There is no such thing as a gender pay gap

Actually, there is a gender pay gap, but the entirety of it is determined by 'legitimate' factors—things which make men's and women's labour different. As well as women having jobs they rate as more pleasant, and jobs that are objectively less risky, as well as doing more part-time work, women leave the labour market during crucial years, setting them substantially back in labour market terms. That is, the gap comes down to women's choices.

This is not necessarily a bad thing, since childcare seems to contribute to mothers' well-being and happiness, and looking after children is certainly not an unimportant task. But it implies that, whether or not society as a whole, through schools, culture, upbringing and so on, is the reason women do most of the labour in the home and in child rearing, firms are not discriminating against women.

Two new papers add to the formidable base of evidence for this conclusion. In "The Gender Pay Gap Across Countries: A Human Capital Approach", authors Solomon W. Polachek and Jun Xiang take a lifetime labour supply approach. They find that the wage gap increases with women's fertility, the size of the average age gap between men and women at marriage, and the top marginal tax rate, all things which affect women's total labour supply over their lives and at crucial points. (It decreases with the prevalence of collective bargaining).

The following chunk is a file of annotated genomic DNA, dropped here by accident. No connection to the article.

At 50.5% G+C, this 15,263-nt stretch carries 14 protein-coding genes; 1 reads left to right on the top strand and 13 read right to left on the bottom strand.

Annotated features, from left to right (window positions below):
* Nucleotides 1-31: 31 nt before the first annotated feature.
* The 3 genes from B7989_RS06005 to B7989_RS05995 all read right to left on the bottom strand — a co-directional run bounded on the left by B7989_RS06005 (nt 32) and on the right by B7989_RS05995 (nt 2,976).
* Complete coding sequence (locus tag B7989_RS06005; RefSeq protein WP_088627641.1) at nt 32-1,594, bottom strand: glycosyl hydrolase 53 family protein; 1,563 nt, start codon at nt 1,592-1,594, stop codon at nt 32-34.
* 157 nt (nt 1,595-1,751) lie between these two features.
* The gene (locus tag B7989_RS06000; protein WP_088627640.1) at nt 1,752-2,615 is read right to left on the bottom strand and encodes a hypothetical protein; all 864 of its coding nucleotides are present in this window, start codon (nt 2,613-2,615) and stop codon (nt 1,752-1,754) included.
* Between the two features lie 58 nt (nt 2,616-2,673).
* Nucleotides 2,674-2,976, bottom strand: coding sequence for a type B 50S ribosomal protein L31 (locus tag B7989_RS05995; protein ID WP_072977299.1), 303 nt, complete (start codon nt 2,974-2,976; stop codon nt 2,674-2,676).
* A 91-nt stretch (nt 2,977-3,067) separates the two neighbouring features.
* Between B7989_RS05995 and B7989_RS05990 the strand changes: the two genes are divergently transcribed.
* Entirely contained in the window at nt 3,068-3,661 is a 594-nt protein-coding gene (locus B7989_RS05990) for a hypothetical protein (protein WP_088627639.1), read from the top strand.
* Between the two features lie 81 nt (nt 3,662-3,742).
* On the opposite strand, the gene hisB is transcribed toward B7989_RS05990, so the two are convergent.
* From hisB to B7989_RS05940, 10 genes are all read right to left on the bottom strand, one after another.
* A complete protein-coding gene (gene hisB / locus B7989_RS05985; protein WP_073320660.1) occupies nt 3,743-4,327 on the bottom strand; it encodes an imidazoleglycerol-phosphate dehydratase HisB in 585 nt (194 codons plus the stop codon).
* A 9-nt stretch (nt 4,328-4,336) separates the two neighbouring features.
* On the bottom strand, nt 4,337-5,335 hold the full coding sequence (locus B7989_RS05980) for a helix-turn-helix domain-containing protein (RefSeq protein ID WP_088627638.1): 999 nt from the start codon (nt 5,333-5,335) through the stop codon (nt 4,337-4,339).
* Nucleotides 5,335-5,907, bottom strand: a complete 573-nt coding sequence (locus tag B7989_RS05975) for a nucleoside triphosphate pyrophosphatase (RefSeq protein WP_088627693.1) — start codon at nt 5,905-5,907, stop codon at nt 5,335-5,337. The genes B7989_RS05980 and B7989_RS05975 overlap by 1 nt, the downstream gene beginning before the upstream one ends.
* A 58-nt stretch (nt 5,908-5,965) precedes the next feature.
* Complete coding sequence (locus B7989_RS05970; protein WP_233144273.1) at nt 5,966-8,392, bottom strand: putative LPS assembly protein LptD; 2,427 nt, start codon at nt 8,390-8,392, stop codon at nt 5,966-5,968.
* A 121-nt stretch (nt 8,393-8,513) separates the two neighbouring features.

An even more interesting approach came in "Fertility Effects on Female Labor Supply: IV Evidence from IVF Treatments" by Petter Lundborg, Erik Plug and Astrid Würtz Rasmussen. To abstract from the possibility that women who decide to have kids have systematically different characteristics affecting what kind of career they'd have, they look at those who try to have children via In-Vitro Fertilisation (IVF):

This paper introduces a new IV strategy based on IVF induced fertility variation in childless  families to estimate the causal effect of having children on female labor supply using IVF  treated women in Denmark. Because observed chances of IVF success do not depend on labor market histories, IVF treatment success provides a plausible instrument for childbearing. Our IV estimates indicate that fertility effects are: (a) negative, large and long lasting; (b) much stronger at the extensive margin than at the intensive margin; and (c) similar for mothers, not treated with IVF, which suggests that IVF findings have a wider generalizability.

The results are pretty clear. Women are on a steady upward trajectory, likely in line with comparable men (as seen in previous studies). They then decide to take time out to have and raise children, and never make it back to their previous trend-line, perhaps moving to more flexible work or less demanding jobs. Even those who go back to similar careers are far behind in experience and have to catch up with movements they have missed.

So, while there might be such thing as a gender wage gap, the alternative is completely changing how children are raised in society, and while this would certainly have the potential to raise measured output, it may not necessarily raise total social welfare.